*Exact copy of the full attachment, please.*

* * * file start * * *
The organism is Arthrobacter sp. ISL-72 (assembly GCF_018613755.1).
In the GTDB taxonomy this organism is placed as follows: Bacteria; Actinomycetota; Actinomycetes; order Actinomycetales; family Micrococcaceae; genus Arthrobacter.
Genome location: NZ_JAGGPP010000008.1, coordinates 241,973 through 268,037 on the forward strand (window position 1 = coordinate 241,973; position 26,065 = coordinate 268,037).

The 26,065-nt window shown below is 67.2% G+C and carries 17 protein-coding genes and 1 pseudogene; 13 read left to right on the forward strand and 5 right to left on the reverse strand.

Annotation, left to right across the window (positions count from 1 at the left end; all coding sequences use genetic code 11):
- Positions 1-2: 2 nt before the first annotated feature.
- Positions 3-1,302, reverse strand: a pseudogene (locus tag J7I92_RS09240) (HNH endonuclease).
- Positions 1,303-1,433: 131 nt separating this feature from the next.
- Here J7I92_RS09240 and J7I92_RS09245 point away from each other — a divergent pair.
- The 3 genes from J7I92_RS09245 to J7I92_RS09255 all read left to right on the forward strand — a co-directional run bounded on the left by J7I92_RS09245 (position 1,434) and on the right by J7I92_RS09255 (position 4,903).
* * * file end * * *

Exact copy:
The organism is Arthrobacter sp. ISL-72 (assembly GCF_018613755.1).
In the GTDB taxonomy this organism is placed as follows: Bacteria; Actinomycetota; Actinomycetes; order Actinomycetales; family Micrococcaceae; genus Arthrobacter.
Genome location: NZ_JAGGPP010000008.1, coordinates 241,973 through 268,037 on the forward strand (window position 1 = coordinate 241,973; position 26,065 = coordinate 268,037).

The 26,065-nt window shown below is 67.2% G+C and carries 17 protein-coding genes and 1 pseudogene; 13 read left to right on the forward strand and 5 right to left on the reverse strand.

Annotation, left to right across the window (positions count from 1 at the left end; all coding sequences use genetic code 11):
- Positions 1-2: 2 nt before the first annotated feature.
- Positions 3-1,302, reverse strand: a pseudogene (locus tag J7I92_RS09240) (HNH endonuclease).
- Positions 1,303-1,433: 131 nt separating this feature from the next.
- Here J7I92_RS09240 and J7I92_RS09245 point away from each other — a divergent pair.
- The 3 genes from J7I92_RS09245 to J7I92_RS09255 all read left to right on the forward strand — a co-directional run bounded on the left by J7I92_RS09245 (position 1,434) and on the right by J7I92_RS09255 (position 4,903).